At the time, it seemed like nothing more than the new Falcons offensive coordinator explaining his scheme. It turned out to be a manifesto, one that would be the foundation for one of the better NFL offensive units of all time.
“We believe in the outside zone scheme,” Kyle Shanahan declared when introduced as Falcons coordinator in February 2015.
The Falcons would ride those outside zone runs to unprecedented offensive success. Shanahan is long gone, but Falcons coach Dan Quinn believes in the zone, too.
Steve Sarkisian, Shanahan’s successor, used it, but with a much lesser effect. Quinn dismissed Sarkisian after last season and hired Dirk Koetter, who will incorporate zone runs into his offensive design.
It would be great for the Falcons if they can get back to the roots that Shanahan established. But, as the Falcons showed in 2018, none of it will matter if they can’t run the football. And they can’t run, if they don’t have an effective, cohesive offensive line.
That’s why I believe it’s so important for guard Chris Lindstrom and tackle Kaleb McGary to start as rookies. The Falcons have holdover tackle Ty Sambrailo and new veteran guards James Carpenter and Jamon Brown. But it’s better for the Falcons if Sambrailo and one of the guards are insurance, with Lindstrom and McGary part of a new-and-improved line in 2019.
So far so good on getting them up to speed, Quinn said Friday at Falcons rookie minicamp. Lindstrom and McGary already had developed a camaraderie at the scouting combine and Senior Bowl. They were drafted because they are the kind of quick, sudden linemen that tend to fare best in the zone scheme.
Lindstrom especially looks to be a good fit because of his experience at Boston College.
“We ran a lot of the wide zone and (had) the coaching style of coming off the ball and really try to run, and not waddling like a lot of college programs do,” Lindstrom said.
McGary said Washington also ran a lot of outside zone, but he’ll have to adjust his technique.
“My difficulty coming off the ball is having that standard, ‘O-line duck walk, power walk’ drilled into me, where Falcons are very ‘sprint off the ball’ oriented,” McGary said.
Hearing that reminded me of watching Shanahan and his staff work Falcons offensive linemen in the summer of 2015. Those players had to run sideline to sideline more than ever. During games Shanahan called outside zone runs over and over. Once the Falcons mastered them, he ran play-action passes off those runs time after time.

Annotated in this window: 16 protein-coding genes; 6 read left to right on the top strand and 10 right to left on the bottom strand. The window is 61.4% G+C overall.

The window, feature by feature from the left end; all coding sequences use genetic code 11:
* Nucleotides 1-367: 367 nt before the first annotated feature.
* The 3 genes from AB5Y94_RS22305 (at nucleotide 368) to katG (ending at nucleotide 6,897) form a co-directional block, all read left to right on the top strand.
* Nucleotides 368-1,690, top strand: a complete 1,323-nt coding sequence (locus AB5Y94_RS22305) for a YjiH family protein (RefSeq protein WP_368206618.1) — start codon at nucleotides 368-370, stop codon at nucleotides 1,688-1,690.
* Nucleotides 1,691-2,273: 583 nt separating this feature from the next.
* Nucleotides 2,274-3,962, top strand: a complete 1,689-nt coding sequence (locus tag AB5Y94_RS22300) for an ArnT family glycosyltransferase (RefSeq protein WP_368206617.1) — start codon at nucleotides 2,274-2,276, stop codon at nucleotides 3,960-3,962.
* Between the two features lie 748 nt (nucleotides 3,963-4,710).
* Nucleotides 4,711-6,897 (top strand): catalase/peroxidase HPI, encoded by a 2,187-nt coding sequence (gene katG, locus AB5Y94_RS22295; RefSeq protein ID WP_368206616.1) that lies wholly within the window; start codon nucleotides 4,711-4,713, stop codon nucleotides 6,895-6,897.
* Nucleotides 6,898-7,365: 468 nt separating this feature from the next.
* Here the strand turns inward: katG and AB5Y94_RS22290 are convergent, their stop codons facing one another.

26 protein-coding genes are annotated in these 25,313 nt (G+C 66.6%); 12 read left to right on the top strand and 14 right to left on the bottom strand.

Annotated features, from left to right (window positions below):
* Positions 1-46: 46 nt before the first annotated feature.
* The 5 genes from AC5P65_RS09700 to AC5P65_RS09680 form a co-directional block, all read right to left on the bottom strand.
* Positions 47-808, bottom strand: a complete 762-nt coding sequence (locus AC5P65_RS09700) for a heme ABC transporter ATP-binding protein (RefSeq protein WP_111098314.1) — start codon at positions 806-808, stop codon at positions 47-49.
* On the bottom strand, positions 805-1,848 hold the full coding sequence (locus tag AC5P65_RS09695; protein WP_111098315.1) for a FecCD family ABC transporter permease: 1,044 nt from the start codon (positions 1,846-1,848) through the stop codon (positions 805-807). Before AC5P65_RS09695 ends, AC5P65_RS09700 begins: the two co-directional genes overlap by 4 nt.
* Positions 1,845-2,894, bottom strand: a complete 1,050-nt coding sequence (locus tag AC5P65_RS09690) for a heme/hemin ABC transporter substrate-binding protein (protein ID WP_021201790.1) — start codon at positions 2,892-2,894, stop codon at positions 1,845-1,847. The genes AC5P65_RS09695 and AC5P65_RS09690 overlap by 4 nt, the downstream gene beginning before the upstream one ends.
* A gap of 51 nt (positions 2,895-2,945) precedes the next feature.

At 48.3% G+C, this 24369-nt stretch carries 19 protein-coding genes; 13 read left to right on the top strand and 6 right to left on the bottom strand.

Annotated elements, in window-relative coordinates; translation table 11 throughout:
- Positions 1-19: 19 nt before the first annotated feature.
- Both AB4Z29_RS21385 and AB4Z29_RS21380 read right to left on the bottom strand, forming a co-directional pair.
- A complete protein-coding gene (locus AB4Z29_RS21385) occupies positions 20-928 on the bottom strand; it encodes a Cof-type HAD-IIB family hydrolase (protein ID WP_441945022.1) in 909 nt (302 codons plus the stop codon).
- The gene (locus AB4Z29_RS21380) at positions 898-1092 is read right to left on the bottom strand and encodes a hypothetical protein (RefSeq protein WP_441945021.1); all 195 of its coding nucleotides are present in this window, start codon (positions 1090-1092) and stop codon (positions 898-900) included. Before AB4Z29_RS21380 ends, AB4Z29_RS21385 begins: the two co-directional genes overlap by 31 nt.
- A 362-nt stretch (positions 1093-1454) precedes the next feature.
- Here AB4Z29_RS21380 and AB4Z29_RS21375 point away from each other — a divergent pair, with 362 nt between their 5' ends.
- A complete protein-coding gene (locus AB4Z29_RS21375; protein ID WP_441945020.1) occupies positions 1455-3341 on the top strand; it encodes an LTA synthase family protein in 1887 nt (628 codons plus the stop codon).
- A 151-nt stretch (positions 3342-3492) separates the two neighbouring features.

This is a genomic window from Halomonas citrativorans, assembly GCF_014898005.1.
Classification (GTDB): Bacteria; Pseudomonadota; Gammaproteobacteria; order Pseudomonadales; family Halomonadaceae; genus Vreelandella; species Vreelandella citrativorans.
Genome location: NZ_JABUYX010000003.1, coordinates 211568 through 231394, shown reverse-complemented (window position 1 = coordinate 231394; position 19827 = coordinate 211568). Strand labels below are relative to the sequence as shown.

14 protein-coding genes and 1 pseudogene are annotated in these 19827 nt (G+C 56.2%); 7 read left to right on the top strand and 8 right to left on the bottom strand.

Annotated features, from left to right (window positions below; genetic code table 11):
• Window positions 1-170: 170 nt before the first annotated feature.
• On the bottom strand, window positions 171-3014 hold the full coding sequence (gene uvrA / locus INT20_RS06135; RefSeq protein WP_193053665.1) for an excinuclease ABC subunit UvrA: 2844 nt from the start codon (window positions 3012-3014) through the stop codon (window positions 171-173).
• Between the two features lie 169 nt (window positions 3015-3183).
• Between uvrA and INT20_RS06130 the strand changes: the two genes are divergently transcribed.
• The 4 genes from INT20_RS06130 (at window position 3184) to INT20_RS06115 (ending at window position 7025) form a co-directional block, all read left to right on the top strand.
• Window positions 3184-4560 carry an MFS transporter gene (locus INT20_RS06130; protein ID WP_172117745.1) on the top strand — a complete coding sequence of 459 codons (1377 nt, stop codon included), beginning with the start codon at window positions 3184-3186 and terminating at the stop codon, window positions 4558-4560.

It took time (and the addition of center Alex Mack) but, eventually, the results were fantastic. The 2016 Falcons scored 540 points, tied for seventh-most in NFL history. It was fascinating to watch opponents have no clue how to stop the quick tempo, outside zone runs, and deep passes off play-action.
After Shanahan left to be head coach of the 49ers, the Falcons started to drift away from his manifesto.
In 2017 the Falcons played at a much slower pace with Sarkisian as coordinator. He called fewer play-action passes even though those plays were effective.
In 2018 the Falcons had so many problems along their offensive line (injuries and regression) that they pretty much abandoned outside zone runs altogether. The play-action passes evaporated, especially during the midseason swoon.
Lindstrom and Gary can help with all of that.
“We are both really big, really physical,” McGary said. “We like to come off the ball. And we both know what we’re doing. For the most part.”
Quinn said the Falcons won’t be so heavy on zone runs in 2019. He and his staff studied nearly six years of video on defenses across the league trying to identify trends that the offense can exploit. After that exercise, Quinn concluded: “We will have more mix of our entire package this year.”
I have not looked at six years of video to identify trends, so I will defer to Quinn on that. But I do think Shanahan was on to something when, back in 2015, he said: “When you believe in something that is sound, you drill it over and over and over until you get really good at it.”
Yes, Shanahan played a big part in the Super Bowl collapse, but I still think the Falcons lost something when he left . The outside zone wasn’t just a part of his playbook. It was in his blood: Mike Shanahan, Kyle’s father, had won big using it in Denver. The Shanahans relied on it in Washington, and Kyle Shanahan brought it to the Falcons.
Parts of that philosophical foundation remain, even if they were obscured by the regression of the past two seasons. The Falcons have a chance to rediscover more of it with Lindstrom and McGary in the fold.
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